Raffling a quilt? Working on a grant application? Hiring a consultant to work on a new email campaign? When you’re looking for creative new ways to reach out and drive support for your mission, regulatory due diligence is generally not top of mind. Yet these activities are regulated under many state charity laws.
To help you meet state requirements without diverting precious time and energy away from your campaign, we’ve put together this brief overview of six fundraising activities that trigger special requirements in many states, along with resources to help you ensure compliance with minimal time and distraction.
1. Fundraising online
Fundraising simply means asking for donations, regardless of the means. For example, asking for donations in person, online, on your website, on social media, or in your email newsletter are all fundraising appeals. And since fundraising happens wherever the message is received, regardless of whether you get a donation in response, fundraising appeals made online mean you’re potentially fundraising in all 50 states. That’s the beauty of online fundraising, as it can be a very cost effective method of fundraising when done right. Sending appeals to an email list including recipients from unknown or widespread territories is casting a similarly wide net.
Currently, 41 states require nonprofits to register to solicit donations from their residents, and 25 require special disclosure language to be included in solicitations. You can find a clickable map of the requirements, along with specific instructions for every state, on our website.
2. Grant requests
Nonprofit leaders are often surprised to learn that grant applications, as a request for funds, meet the general definition of solicitation under most state charity laws, subject to registration requirements. A handful of state laws specifically address the question of grant applications. For example, Wisconsin, Washington, Florida, and Hawaii provide limited exclusions for some types of grant applications, while Utah specifically includes grant seeking in its definition of charitable solicitation.
If you aren’t registered for fundraising in a state where you would like to submit a grant application, check the state’s charity law for specific guidance, or reach out to a specialist.
3. Hiring a fundraising professional
Getting outside help with your fundraising efforts also requires reports or registrations in many states. Each state defines different professional fundraising roles, but generally, a fundraising professional is an independent person or firm (not an employee of your nonprofit) who is paid to assist with fundraising. A professional solicitor raises funds directly, while a fundraising counsel provides other support such as strategic advice or event management.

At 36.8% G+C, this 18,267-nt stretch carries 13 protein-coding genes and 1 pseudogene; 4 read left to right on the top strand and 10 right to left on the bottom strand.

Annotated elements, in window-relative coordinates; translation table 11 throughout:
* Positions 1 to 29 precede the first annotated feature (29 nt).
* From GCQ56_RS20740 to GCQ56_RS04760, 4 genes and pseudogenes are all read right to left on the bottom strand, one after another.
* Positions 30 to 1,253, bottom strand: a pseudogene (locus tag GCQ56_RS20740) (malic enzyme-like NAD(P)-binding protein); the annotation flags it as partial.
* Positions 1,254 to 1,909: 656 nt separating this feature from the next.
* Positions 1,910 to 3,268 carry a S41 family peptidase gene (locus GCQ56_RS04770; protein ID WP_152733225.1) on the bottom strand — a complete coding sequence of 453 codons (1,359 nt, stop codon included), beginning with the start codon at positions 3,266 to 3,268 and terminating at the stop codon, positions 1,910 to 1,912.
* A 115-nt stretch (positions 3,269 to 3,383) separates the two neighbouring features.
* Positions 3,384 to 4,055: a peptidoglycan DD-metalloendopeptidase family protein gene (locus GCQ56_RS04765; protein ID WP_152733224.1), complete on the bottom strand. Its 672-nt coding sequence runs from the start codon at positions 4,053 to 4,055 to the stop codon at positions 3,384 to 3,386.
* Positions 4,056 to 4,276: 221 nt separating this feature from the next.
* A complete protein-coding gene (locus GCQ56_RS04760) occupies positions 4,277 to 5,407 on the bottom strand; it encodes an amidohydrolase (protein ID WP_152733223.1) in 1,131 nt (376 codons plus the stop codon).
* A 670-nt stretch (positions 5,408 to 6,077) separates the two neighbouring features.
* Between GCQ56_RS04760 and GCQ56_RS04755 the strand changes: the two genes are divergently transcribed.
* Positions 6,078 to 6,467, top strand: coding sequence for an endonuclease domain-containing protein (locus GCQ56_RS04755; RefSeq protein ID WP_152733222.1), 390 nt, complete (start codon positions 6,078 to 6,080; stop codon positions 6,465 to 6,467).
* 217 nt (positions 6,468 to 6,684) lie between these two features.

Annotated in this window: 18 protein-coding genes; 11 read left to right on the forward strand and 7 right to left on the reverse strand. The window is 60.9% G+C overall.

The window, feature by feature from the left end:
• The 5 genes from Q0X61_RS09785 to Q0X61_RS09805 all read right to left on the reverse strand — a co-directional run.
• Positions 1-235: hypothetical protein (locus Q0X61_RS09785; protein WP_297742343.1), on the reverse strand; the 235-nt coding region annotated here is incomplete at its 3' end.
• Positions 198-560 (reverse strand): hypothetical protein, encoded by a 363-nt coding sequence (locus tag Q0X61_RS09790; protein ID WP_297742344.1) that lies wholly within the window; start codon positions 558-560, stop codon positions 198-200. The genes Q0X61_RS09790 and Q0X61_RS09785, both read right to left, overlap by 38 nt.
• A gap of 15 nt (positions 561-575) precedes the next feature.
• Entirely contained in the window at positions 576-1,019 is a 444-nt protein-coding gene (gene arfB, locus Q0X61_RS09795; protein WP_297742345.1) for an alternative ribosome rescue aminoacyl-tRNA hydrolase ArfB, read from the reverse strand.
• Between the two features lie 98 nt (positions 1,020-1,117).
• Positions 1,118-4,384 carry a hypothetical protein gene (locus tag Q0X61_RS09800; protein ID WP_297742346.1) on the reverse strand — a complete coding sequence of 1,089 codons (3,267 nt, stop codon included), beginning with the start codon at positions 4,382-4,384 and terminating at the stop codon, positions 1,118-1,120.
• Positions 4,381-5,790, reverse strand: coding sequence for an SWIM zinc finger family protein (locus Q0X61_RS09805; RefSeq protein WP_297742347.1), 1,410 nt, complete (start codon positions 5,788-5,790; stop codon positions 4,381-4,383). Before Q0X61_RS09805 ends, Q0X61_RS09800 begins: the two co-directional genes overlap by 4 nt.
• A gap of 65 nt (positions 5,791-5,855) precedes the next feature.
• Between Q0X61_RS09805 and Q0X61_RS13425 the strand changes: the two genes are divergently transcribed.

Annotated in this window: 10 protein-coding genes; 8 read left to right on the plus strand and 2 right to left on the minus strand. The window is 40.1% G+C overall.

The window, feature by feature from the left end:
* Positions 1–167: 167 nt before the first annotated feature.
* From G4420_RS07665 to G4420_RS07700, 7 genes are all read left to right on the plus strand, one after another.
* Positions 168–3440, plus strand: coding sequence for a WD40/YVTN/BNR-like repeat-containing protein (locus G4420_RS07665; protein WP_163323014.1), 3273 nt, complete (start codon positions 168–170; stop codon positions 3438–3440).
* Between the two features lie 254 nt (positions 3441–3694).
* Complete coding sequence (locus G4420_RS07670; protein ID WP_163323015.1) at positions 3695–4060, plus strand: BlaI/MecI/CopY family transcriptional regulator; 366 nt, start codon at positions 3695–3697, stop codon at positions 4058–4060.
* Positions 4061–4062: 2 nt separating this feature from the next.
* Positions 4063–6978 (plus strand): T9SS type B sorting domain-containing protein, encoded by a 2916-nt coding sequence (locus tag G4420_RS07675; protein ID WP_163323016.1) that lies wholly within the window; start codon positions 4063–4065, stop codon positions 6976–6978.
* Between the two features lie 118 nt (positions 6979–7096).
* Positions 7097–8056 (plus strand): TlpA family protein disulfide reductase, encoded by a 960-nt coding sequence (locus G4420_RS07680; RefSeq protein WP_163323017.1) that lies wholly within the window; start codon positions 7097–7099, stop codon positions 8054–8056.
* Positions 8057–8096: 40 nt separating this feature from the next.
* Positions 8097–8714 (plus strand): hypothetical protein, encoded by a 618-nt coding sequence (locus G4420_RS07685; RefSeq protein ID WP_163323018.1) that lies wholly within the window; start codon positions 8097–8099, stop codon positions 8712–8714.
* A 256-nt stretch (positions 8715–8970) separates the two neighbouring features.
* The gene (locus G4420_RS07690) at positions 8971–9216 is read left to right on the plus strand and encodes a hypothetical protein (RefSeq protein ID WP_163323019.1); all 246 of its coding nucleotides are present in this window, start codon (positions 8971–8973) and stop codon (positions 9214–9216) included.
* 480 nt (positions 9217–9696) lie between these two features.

Both types of fundraising professionals must register in many states. In addition, hiring a professional fundraiser imposes extra requirements on your nonprofit, such as requiring you to register for fundraising in a state where you are otherwise exempt.
You can learn more about requirements for professional fundraisers of every type, as well as nonprofits working with them, in our professional fundraiser guide.
4. Commercial co-ventures
Coupon nights and point-of-sale donation requests are examples of commercial co-ventures, agreements between businesses and nonprofits that channel a portion of profits into a charitable cause. These campaigns have proven popular with consumers eager to see their purchases support a worthy cause. Yet co-venturing carries detailed requirements in roughly half of states. You can find what you need to know to run a successful campaign in our commercial co-venture guide.
5. Charitable gaming
Bingo, raffles, casino nights, and other types of gaming can be a fun and entertaining way to build awareness and support for your mission. But these activities usually require state licenses, local permits, or both. Our charitable gaming compliance guide provides everything you need to set up a successful event.
6. Charitable gift annuities
Charitable gift annuities allow donors to make a substantial donation to a charity in return for tax benefits and a lifetime income stream. Universities, hospitals, and other institutions are common recipients. Due to their financial complexity, charitable gift annuities are subject to strict requirements in most states. To find out if your organization might benefit, or to explore the requirements, consult our charitable gift annuity guide.
7. Many fundraising ideas, one simple solution
All of these types of fundraising are covered in detail in our online Fundraising Compliance Guide, along with state-by-state contact information and filing instructions. Bookmark it now, and you’ll never have to go hunting for state registration requirements again.
If you want to make things easier yet, you can simply give us a call and tell us what you have in mind. We’ll handle the state paperwork from there, so you can get back to the exciting part: finding new, creative ideas to engage supporters and drive your mission forward.
Call 1-888-995-5895, or contact us.